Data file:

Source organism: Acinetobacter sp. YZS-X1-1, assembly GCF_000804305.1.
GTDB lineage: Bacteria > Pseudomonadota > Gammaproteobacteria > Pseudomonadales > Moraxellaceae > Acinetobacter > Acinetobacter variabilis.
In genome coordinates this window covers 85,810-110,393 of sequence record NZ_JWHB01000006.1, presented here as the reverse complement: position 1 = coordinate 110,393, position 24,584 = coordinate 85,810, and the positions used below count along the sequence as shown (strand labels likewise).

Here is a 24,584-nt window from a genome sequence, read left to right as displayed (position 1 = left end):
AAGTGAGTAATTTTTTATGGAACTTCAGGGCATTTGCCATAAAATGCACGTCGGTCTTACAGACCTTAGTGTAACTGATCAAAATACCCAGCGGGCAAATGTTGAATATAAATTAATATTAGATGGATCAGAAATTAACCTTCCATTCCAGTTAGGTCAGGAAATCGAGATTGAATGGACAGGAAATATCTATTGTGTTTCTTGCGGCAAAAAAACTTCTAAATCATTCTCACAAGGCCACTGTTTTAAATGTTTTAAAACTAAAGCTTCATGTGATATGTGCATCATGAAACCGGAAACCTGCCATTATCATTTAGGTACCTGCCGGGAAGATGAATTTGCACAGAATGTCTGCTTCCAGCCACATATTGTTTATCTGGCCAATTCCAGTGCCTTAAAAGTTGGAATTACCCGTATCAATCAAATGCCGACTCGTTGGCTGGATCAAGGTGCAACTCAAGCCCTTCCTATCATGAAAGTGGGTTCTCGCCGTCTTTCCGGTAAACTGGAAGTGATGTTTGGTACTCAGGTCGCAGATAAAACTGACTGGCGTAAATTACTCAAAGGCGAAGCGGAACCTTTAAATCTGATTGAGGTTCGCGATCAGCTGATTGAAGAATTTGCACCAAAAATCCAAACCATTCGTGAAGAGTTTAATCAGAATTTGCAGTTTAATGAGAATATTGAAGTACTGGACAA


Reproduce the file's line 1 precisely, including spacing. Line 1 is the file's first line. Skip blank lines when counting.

Source organism: Acinetobacter sp. YZS-X1-1, assembly GCF_000804305.1.